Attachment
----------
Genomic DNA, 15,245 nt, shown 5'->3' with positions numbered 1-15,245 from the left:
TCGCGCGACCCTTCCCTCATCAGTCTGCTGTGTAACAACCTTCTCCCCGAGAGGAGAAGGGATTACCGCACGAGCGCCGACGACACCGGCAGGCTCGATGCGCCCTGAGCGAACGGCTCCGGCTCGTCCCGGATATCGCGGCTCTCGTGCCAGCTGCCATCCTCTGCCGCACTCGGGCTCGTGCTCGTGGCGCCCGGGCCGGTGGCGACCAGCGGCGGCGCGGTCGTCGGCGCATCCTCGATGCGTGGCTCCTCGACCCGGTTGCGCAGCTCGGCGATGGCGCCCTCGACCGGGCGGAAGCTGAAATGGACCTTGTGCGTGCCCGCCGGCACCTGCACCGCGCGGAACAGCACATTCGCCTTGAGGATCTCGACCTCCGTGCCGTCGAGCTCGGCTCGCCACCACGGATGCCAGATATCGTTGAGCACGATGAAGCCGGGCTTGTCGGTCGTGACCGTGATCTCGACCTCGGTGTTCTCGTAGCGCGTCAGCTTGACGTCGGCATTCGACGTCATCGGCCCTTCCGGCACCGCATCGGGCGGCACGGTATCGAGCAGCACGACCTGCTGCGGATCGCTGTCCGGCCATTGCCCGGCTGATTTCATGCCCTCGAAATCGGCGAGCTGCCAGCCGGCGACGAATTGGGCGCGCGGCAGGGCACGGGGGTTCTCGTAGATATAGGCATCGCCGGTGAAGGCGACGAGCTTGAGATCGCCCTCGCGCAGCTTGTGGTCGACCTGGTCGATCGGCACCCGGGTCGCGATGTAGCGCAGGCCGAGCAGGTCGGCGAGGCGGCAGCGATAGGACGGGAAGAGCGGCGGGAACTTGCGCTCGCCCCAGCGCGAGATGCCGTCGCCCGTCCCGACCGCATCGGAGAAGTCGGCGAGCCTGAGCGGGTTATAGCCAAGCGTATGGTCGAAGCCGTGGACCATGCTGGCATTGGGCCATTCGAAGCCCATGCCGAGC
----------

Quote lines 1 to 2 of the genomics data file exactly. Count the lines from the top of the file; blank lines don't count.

Genomic DNA, 15,245 nt, shown 5'->3' with positions numbered 1-15,245 from the left:
TCGCGCGACCCTTCCCTCATCAGTCTGCTGTGTAACAACCTTCTCCCCGAGAGGAGAAGGGATTACCGCACGAGCGCCGACGACACCGGCAGGCTCGATGCGCCCTGAGCGAACGGCTCCGGCTCGTCCCGGATATCGCGGCTCTCGTGCCAGCTGCCATCCTCTGCCGCACTCGGGCTCGTGCTCGTGGCGCCCGGGCCGGTGGCGACCAGCGGCGGCGCGGTCGTCGGCGCATCCTCGATGCGTGGCTCCTCGACCCGGTTGCGCAGCTCGGCGATGGCGCCCTCGACCGGGCGGAAGCTGAAATGGACCTTGTGCGTGCCCGCCGGCACCTGCACCGCGCGGAACAGCACATTCGCCTTGAGGATCTCGACCTCCGTGCCGTCGAGCTCGGCTCGCCACCACGGATGCCAGATATCGTTGAGCACGATGAAGCCGGGCTTGTCGGTCGTGACCGTGATCTCGACCTCGGTGTTCTCGTAGCGCGTCAGCTTGACGTCGGCATTCGACGTCATCGGCCCTTCCGGCACCGCATCGGGCGGCACGGTATCGAGCAGCACGACCTGCTGCGGATCGCTGTCCGGCCATTGCCCGGCTGATTTCATGCCCTCGAAATCGGCGAGCTGCCAGCCGGCGACGAATTGGGCGCGCGGCAGGGCACGGGGGTTCTCGTAGATATAGGCATCGCCGGTGAAGGCGACGAGCTTGAGATCGCCCTCGCGCAGCTTGTGGTCGACCTGGTCGATCGGCACCCGGGTCGCGATGTAGCGCAGGCCGAGCAGGTCGGCGAGGCGGCAGCGATAGGACGGGAAGAGCGGCGGGAACTTGCGCTCGCCCCAGCGCGAGATGCCGTCGCCCGTCCCGACCGCATCGGAGAAGTCGGCGAGCCTGAGCGGGTTATAGCCAAGCGTATGGTCGAAGCCGTGGACCATGCTGGCATTGGGCCATTCGAAGCCCATGCCGAGC